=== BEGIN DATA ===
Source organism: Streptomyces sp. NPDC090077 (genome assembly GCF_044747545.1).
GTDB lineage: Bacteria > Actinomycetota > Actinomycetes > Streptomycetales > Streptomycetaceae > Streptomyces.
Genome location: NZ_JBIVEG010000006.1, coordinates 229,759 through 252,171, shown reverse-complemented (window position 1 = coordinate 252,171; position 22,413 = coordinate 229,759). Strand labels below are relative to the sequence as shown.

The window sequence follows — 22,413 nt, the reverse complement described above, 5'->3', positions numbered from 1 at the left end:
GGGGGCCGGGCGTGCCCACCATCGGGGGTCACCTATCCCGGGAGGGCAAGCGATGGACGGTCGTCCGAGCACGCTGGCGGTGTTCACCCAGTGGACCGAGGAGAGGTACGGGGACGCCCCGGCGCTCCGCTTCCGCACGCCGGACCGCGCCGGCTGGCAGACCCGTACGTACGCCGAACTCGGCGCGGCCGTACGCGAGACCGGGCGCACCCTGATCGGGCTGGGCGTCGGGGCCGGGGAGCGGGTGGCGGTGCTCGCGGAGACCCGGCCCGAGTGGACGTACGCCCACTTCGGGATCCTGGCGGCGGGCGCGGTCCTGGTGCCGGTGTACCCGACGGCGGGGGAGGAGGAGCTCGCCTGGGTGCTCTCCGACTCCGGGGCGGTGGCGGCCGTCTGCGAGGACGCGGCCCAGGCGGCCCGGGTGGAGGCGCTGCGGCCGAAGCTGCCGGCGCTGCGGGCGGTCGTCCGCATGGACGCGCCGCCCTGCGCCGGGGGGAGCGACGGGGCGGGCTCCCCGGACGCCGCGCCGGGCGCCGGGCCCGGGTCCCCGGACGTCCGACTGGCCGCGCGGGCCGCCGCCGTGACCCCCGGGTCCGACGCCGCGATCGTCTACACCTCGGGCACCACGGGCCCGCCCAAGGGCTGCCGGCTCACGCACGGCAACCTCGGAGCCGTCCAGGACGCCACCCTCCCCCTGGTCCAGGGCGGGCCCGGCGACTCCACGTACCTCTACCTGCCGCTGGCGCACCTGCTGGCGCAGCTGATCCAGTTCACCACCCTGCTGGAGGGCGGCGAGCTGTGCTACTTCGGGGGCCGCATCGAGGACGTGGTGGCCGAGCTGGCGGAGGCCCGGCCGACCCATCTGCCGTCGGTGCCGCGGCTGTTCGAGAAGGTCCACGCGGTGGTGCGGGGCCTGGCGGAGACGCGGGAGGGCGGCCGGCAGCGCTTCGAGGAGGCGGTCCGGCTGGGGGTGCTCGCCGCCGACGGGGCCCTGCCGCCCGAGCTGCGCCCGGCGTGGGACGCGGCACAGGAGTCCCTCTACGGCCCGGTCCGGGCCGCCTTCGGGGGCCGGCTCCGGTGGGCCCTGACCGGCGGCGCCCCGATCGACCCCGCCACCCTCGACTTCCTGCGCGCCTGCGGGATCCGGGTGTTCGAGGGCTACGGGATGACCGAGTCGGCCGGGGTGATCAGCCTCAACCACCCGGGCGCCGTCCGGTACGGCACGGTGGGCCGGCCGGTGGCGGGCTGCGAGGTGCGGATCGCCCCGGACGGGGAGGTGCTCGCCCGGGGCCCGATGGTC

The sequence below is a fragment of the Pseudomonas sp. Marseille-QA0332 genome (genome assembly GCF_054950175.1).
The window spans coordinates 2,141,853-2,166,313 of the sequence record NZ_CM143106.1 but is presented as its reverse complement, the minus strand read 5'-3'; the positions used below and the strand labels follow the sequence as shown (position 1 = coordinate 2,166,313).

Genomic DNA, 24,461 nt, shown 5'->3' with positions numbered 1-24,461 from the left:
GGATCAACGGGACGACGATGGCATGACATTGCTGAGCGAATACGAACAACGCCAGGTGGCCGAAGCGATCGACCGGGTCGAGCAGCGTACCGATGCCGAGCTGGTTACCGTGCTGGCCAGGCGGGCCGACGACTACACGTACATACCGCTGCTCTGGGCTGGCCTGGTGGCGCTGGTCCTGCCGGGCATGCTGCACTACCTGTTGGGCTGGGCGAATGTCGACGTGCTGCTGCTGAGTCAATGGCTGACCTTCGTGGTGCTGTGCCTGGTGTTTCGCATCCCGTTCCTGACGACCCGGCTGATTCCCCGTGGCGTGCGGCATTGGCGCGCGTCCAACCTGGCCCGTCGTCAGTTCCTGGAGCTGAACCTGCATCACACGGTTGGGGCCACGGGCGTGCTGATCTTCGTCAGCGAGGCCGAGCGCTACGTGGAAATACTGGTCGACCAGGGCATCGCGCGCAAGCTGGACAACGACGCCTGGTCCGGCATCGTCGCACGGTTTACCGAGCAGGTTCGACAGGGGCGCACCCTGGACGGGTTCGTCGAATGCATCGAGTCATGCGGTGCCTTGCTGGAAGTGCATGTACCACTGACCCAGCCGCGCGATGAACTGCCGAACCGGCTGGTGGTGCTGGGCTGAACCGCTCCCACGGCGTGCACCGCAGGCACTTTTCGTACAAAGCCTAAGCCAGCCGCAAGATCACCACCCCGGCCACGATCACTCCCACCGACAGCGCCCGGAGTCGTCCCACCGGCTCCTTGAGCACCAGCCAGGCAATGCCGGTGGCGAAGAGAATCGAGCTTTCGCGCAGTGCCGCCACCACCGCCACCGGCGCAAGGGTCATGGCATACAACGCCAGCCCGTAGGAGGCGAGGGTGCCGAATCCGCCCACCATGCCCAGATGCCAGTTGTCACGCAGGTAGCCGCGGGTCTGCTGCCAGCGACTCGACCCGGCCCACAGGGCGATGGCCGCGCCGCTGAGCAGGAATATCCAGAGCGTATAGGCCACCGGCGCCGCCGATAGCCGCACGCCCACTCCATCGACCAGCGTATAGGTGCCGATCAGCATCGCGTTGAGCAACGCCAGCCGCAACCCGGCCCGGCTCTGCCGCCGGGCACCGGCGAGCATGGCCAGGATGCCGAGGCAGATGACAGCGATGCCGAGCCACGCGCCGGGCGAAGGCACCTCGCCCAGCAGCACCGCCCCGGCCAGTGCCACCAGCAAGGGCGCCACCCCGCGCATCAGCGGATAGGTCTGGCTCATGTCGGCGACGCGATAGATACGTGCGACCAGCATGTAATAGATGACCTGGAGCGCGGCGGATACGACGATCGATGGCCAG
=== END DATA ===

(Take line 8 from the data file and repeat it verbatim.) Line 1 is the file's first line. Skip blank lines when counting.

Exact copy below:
Genomic DNA, 24,461 nt, shown 5'->3' with positions numbered 1-24,461 from the left: